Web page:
Dystopia Chapter 28

From the Story Arc: Dystopia

Previous Story in the Arc: Dystopia Chapter 24 by Krasniy Zakat (Saturday, August 19, 2006)

Next Story in the Arc: Dystopia Chapter 25 by Krasnaya Zarya (Wednesday, August 23, 2006)

(posted Monday, August 21, 2006)

Sofia kicked out inexpertly at the two thugs holding her arms pinned to her body and snarled. Her shoe caught something hard and the man on her left yelped out in pain. The declaration of independence from her side followed suit by a rude and painful slap. She saw stars.

All right, she was seeing stars for the last ten minutes, since the louts encircled her; stars on the shiny hats, stars on their shoulder pads. They sent in a Senior-Lieutenant to snare her out; each one of his shoulders alone sprouted three stars, to boot. She bit her lip in frustration, thinking how desperately everything had gone wrong, all of a sudden. Resigning herself to another slap, she tried once again to struggle out of her captors’ grasp, but they were big boys, and held her in an iron grip. Screaming didn’t seem a good idea, so when the expected-but-now-irrelevant slap arrived anyway, enthusiastic and stinging, she bit her lip down in preparation for the pain.

Things have been going if not exactly well, certainly relatively tolerably. Despite her various anxieties – some of them perhaps baseless, but some of them firmly grounded – this particular one had not yet appeared on her list. Not quite so fast, anyway. She was – always had been, and tried to make herself so on purpose – inconspicuous. Even when the ominous black vehicle appeared in front of her eyes, she had not suspected. Or perhaps it had been in the nature of denial? She was good in denial; so many things out there that were simply not worth knowing, and it even helped, sometimes.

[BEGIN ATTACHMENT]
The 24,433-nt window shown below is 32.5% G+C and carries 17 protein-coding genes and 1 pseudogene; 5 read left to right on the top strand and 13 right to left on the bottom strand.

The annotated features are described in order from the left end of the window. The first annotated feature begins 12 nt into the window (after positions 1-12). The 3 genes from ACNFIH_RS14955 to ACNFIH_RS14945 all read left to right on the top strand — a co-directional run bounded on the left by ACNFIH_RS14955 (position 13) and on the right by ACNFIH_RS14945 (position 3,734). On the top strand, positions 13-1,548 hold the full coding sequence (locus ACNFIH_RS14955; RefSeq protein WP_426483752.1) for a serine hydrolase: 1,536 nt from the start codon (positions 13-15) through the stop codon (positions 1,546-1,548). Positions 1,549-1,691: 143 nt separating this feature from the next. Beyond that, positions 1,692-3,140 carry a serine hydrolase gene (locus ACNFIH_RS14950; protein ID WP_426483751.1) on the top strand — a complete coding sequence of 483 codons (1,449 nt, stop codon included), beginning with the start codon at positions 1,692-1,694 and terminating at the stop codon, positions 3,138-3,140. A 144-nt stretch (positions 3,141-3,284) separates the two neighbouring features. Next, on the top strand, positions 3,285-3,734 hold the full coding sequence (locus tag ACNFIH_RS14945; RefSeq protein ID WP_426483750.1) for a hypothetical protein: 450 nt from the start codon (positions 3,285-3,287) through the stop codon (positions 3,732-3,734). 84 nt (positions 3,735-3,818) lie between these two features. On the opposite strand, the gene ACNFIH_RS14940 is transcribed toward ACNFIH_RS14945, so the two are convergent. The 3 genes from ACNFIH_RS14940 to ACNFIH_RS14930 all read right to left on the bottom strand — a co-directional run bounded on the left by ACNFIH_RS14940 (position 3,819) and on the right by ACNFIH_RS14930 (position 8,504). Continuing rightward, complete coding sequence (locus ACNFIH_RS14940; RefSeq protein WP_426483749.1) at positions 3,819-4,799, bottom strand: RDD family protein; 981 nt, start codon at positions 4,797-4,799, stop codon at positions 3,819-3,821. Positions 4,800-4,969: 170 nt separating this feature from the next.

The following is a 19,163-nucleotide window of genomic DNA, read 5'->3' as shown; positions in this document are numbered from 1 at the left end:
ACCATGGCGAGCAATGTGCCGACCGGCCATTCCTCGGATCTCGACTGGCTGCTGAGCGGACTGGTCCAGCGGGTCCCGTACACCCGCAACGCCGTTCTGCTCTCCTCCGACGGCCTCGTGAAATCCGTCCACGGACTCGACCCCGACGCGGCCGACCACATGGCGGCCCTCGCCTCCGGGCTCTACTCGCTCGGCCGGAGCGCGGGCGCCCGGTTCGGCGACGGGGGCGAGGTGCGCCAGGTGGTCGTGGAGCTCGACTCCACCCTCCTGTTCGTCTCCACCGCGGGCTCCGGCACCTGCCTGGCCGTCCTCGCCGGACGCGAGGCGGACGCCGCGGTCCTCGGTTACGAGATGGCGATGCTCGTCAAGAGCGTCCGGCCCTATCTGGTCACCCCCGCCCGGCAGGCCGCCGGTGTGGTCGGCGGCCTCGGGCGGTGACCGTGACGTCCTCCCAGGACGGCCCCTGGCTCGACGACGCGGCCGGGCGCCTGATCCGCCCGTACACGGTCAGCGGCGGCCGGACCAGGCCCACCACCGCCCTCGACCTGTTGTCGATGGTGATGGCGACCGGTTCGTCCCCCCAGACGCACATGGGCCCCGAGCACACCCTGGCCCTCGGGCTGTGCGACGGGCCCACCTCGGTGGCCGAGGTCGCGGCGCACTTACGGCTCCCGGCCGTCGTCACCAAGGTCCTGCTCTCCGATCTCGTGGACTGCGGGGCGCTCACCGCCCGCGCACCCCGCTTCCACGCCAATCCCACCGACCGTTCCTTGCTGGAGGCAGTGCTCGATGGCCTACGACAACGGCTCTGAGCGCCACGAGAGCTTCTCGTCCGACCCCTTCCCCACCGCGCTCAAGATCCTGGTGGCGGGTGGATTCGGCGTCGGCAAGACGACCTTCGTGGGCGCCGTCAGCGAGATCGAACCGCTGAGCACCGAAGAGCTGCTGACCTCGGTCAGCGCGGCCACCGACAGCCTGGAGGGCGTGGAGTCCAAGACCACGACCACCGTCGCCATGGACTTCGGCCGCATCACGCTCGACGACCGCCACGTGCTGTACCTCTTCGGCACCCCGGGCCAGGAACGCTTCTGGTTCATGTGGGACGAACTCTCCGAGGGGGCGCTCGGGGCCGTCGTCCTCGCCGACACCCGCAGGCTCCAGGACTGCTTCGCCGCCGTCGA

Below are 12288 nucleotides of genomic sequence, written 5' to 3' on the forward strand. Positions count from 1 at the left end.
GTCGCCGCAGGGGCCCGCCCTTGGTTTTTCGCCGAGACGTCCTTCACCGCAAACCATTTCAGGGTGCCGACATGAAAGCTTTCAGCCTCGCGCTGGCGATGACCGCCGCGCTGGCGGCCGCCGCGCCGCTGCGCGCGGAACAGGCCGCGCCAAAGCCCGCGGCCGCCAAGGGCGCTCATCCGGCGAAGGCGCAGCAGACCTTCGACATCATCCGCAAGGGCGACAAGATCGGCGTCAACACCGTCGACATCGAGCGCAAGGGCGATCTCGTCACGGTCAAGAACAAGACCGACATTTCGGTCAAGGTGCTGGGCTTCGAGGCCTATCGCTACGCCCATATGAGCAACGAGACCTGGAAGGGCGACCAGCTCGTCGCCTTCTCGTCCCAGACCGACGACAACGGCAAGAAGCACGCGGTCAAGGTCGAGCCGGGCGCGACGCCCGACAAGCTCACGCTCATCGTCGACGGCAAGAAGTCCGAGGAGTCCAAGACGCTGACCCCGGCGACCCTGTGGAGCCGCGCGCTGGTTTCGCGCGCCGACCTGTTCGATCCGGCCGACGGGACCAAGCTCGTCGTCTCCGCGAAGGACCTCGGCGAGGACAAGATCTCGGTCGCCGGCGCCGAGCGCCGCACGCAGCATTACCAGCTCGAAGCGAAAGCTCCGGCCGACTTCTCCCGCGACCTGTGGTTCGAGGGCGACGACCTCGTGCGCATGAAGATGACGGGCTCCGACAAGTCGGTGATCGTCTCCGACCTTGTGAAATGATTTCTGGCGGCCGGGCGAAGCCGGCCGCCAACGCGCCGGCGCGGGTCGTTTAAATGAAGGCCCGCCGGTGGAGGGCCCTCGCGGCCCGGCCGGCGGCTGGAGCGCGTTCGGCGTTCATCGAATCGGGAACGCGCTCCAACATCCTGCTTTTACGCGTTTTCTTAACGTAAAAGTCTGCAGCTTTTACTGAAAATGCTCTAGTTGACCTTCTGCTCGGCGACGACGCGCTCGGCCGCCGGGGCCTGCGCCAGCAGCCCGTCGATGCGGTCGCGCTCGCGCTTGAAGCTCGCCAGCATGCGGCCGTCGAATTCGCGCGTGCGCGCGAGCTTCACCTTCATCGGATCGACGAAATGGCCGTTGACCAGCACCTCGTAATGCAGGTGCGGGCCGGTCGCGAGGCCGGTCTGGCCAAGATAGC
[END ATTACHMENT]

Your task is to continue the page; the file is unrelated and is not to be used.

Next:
Still… she had done nothing to elicit this unwelcome attention. She’d made a phone call, that was all she had done. An innocent number that didn’t even get a reply. Now that she thought about it, perhaps that was ominous in and of itself, but it only became so in the context of the appearing security agents.

“Citizen Rabinovich?” they asked her. “We are here to take you in. please come quietly.”

That was when reality burst upon her, crystal-clear, and hysteria nearly took over.